UGC music licensing platform Lickd has announced a deal to bring the catalogs of Kobalt and Empire to the metaverse as part of a tie-up with Decentraland.
Lickd, Kobalt, and Empire formally unveiled their partnership with three-year-old Decentraland (billed by its developers as an all-encompassing “virtual world that will grow beyond any centralized control”) today.
Under the newly inked “milestone” pact, London-headquartered Lickd – which is backed by Warner Music, itself a major investor in and proponent of emerging platforms – has created a music player called Chorus. And it’s through Chorus that Decentraland users will have access to “thousands of hours of music” from Kobalt and Empire, higher-ups communicated.
Equipped with both background and “featured” tracks, Chorus is “available across all venues and public spaces” within the metaverse world’s Vegas City district, Lickd relayed, and is “delivering hundreds of genre and mood specific playlists into the city’s attractions.”
Additionally, seven-year-old Lickd disclosed that the Decentraland partnership likewise extends to Vegas City’s LaLigaLand, a “zone” that centers on the namesake Spanish soccer league. In said zone, Lickd indicated that it will work “to bridge the entertainment worlds of music and sport.”
Addressing the deal in a statement, Lickd co-founder and CEO Paul Sampson touted the metaverse’s perceived long-term commercial potential for the music industry.
“At the heart of everything we do at Lickd is innovation and the synergies between what we, EMPIRE and Kobalt all envisaged being the scalable opportunity for music in the metaverse were clear,” the former Cuesongs exec Sampson communicated in part. “They agreed that the industry needs to act quickly and decisively to capitalise on that opportunity… The growing popularity of the metaverse is inevitable and we continue to lead by example and deliver new offerings to our partners, customers and metaverse users alike.”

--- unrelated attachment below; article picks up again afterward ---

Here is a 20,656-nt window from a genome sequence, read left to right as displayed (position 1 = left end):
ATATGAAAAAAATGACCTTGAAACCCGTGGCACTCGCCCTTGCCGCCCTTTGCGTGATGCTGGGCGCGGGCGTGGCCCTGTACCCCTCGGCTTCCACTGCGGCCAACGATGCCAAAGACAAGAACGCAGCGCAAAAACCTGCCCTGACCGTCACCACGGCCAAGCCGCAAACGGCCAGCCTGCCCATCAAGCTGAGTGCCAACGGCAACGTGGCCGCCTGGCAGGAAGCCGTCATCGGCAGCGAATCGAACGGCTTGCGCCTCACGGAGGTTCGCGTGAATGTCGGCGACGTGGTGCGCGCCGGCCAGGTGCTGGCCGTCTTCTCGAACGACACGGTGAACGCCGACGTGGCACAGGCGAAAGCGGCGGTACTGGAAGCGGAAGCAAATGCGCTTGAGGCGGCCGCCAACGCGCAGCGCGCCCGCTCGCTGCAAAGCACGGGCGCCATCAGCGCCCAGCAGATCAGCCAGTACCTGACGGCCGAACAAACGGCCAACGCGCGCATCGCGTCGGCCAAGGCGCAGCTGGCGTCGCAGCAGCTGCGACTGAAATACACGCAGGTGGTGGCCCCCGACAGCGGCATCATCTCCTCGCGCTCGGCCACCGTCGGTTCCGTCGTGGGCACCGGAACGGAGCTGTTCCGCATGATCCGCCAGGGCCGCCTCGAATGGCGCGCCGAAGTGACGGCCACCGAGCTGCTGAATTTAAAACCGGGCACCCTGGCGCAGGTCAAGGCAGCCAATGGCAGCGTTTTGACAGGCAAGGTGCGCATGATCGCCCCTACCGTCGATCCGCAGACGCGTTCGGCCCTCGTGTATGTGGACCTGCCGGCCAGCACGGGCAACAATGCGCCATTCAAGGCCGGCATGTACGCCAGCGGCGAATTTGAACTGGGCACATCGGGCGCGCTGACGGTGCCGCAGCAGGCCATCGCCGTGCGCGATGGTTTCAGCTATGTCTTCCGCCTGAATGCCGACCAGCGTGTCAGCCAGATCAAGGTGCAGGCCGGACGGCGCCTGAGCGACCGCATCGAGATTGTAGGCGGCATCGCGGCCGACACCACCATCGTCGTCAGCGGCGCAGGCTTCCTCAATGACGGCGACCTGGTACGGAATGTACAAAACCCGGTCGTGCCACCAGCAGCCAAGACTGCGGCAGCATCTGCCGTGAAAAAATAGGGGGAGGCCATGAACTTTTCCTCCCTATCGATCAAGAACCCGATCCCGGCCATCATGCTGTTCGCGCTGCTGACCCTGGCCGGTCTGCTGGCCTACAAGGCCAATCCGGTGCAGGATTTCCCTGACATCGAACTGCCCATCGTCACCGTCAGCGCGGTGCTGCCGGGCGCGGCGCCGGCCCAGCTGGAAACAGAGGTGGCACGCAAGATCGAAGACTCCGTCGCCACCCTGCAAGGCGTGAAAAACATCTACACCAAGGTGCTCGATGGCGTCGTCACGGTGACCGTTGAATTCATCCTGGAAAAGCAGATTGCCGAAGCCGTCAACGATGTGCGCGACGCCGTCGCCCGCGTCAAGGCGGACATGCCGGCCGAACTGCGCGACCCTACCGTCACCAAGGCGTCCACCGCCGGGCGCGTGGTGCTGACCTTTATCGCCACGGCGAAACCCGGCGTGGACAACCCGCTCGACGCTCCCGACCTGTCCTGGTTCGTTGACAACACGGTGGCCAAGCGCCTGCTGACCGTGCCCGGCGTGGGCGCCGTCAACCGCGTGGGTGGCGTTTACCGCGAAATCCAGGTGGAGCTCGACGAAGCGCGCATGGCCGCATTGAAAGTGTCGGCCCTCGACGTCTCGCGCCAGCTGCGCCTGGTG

Notwithstanding this glowing assessment, others have offered comparatively skeptical views of the metaverse’s viability moving forward. In any event, the drawbacks of inking (carefully structured) licensing deals appear few and far between on the music side.
And in related news, December saw Mariah Carey offer a performance (as well as a number of digital items) to Roblox users, while The Sandbox developer Animoca Brands that same month purchased a majority stake in Pixelynx, a deadmau5-founded “music metaverse gaming platform.”
More recently, Saweetie invited diehard supporters to attend an Intuit-sponsored Super Bowl concert in Roblox, and the function, described as “an official part of the NFL’s Super Bowl LVII event line-up,” took place in Warner Music’s Rhythm City.